Home / Opinion / Views /  Mint Explainer: Is Putin pushing Europe towards a recession?
Listen to this article

As the stock market frets over the US Federal Reserve’s hawkish stance on inflation, another deep crisis is brewing in Europe. There are concerns that Vladimir Putin is pushing Europe towards a possible recession by triggering an energy crisis in the continent. Russia has drastically cut natural gas supplies to Europe, sending energy prices soaring. In pockets of Europe, many are slipping into “fuel poverty", with household budgets getting squeezed and businesses getting stretched. Russia now plans to shut its Nord Stream 1 gas pipeline to Europe from 31 August to 2 September for “maintenance work".

What triggered the crisis?

Russia supplies about 40% of Europe’s natural gas imports, which powers its industry and households. Now, as the European Union opposed Russia’s invasion of Ukraine, imposed sanctions against Russia and offered military and humanitarian aid to Ukraine, Putin responded with sharp cuts to natural gas supplies to the EU. It’s already causing widespread misery in Europe.

While Russia has openly punished some EU countries for being “unfriendly", Putin is also seen to be covertly targeting other countries.

In March, Putin declared that “unfriendly" countries must pay for piped gas in rubles. The European Commission, though, ruled that taking these orders from Putin would violate EU sanctions on Russia and urged companies to pay only in the currency mentioned in their contracts–mostly euros or dollars. Russia subsequently cut off gas supplies to Poland, Bulgaria, Finland, the Netherlands and Denmark.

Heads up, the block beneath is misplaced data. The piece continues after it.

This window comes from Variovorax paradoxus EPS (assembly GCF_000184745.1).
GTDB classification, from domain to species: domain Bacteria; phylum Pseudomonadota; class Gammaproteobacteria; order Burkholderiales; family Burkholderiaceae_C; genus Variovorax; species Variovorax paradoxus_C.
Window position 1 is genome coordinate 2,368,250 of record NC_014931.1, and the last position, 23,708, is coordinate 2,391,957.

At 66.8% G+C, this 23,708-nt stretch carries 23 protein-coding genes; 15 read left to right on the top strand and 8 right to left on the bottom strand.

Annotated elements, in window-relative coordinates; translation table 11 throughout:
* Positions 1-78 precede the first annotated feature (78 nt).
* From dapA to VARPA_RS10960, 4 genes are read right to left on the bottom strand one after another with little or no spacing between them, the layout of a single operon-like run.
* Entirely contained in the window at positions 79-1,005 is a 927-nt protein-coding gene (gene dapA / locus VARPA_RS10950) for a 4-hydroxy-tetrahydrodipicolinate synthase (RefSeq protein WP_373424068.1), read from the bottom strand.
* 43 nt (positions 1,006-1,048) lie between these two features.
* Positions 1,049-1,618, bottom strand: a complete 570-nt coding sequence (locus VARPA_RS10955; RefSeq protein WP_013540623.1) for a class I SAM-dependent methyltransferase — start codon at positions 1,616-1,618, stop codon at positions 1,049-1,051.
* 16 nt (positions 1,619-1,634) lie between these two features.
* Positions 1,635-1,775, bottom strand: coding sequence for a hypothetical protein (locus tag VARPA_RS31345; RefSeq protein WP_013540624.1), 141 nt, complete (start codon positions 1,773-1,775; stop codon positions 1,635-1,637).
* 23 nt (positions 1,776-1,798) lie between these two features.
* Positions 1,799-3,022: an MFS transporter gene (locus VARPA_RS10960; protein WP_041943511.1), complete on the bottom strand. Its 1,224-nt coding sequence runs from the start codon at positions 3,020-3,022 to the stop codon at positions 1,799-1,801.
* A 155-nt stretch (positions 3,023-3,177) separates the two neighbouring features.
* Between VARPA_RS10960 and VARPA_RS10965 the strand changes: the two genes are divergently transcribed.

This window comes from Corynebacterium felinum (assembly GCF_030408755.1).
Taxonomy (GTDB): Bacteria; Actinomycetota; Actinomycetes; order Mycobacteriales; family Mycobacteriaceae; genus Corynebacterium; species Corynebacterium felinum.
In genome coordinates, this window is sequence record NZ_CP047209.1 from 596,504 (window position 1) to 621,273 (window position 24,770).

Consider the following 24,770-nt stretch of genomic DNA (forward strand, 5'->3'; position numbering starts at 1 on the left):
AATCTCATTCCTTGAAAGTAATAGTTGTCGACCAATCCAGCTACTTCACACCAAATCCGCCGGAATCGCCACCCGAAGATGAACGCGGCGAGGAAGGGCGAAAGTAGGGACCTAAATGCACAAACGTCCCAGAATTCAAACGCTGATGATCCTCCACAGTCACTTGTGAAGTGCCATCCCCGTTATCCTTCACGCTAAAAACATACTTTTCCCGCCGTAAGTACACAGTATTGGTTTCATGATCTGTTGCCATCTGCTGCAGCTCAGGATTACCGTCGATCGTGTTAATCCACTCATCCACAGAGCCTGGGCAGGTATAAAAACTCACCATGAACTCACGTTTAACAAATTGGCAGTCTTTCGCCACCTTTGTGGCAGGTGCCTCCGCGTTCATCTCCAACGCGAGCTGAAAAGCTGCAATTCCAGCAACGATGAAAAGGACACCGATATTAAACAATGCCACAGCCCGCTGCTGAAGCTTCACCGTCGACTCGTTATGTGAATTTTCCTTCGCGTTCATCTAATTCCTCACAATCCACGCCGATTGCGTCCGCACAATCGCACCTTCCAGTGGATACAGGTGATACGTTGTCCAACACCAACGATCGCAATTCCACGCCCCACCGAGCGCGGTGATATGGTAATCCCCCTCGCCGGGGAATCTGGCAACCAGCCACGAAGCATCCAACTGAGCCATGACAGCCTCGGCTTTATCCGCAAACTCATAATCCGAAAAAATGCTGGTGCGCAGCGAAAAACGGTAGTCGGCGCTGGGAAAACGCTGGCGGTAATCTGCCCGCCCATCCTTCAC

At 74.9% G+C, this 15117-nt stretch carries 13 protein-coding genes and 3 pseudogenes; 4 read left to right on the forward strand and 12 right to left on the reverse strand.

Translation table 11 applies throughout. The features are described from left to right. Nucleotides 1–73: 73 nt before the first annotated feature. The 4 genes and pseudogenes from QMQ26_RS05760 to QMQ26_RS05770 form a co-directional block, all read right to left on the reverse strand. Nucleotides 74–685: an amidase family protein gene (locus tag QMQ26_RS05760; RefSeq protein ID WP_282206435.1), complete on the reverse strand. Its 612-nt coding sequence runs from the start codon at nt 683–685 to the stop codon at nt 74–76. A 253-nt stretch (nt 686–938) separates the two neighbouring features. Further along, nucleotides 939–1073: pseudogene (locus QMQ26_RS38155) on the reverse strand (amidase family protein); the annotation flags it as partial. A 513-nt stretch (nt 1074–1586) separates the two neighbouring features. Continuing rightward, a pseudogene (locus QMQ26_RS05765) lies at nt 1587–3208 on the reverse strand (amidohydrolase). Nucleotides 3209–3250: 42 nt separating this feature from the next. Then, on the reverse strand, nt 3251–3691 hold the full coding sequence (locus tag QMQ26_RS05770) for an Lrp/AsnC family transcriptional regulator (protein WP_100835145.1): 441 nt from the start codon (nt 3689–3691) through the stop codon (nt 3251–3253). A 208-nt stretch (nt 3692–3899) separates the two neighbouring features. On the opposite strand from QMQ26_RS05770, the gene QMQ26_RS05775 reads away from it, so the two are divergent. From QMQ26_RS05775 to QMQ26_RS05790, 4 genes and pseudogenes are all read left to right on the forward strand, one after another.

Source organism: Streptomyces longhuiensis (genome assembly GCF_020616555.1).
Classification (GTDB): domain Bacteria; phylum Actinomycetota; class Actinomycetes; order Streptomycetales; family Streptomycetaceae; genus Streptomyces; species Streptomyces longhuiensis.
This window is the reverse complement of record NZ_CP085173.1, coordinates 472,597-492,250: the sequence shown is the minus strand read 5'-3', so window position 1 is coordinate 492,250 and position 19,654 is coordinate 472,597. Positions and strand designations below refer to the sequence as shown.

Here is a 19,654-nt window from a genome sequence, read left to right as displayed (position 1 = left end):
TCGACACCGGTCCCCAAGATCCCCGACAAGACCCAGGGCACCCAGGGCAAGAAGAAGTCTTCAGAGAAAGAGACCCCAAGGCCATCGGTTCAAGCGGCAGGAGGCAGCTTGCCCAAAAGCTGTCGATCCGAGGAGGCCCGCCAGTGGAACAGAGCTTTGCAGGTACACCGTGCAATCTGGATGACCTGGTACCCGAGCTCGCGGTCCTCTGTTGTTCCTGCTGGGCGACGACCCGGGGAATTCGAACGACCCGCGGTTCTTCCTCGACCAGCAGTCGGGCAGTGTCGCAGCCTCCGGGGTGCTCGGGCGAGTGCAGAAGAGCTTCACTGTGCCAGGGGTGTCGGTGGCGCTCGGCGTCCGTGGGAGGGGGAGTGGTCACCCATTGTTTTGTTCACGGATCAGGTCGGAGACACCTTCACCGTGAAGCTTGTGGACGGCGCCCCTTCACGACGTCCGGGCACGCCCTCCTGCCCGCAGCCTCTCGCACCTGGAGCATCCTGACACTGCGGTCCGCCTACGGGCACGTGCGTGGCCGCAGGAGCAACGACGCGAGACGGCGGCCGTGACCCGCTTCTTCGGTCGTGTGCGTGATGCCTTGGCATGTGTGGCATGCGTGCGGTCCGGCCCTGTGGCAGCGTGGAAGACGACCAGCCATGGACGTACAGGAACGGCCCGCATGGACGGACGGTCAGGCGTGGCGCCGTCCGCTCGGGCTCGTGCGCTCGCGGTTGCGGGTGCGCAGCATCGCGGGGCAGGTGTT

You might also like

Sebi sees no bar in transfer of NDTV shares to Adani

When AI makes art, what can go wrong?

How bond market is luring India Inc away from banks

Will the RBI have the gumption to follow the Fed?

On 27 July, Russia’s state-owned energy giant Gazprom halved the quantity of natural gas flowing through the Nord Stream 1 pipeline, extending to Germany, to about 20% of capacity and attributed it to technical reasons. Germany, however, saw it as a calibrated move to send gas prices soaring in the aftermath of the Ukraine war. There are three other pipelines feeding Russian gas to Europe, but the one that runs through Poland and Belarus has also been closed.

Now, in another twist, Gazprom has announced it would shut down Nord Stream 1 pipeline for three days, from 31 August to 2 September, for unscheduled maintenance works, triggering a surge in European natural gas prices. The European Union will see it as another arm-twisting attempt by Putin.

What has been the impact of Russia’s cuts in natural gas supply?

There has been a sharp drop in Russian gas supplies to Europe recently–from about 40% of imports to about 15%. It has sent natural gas prices soaring across the continent. Almost 20% of European electricity is powered by gas plants.

On Friday, the year-ahead contract for German electricity touched 995 euros per megawatt hours, and in France, prices breached 1,100 euros, over a tenfold rise in both countries from last year. Germany buys almost half its gas supply from Russia and is now facing dwindling supplies in the winter months amid concerns Putin may cut off gas feed completely.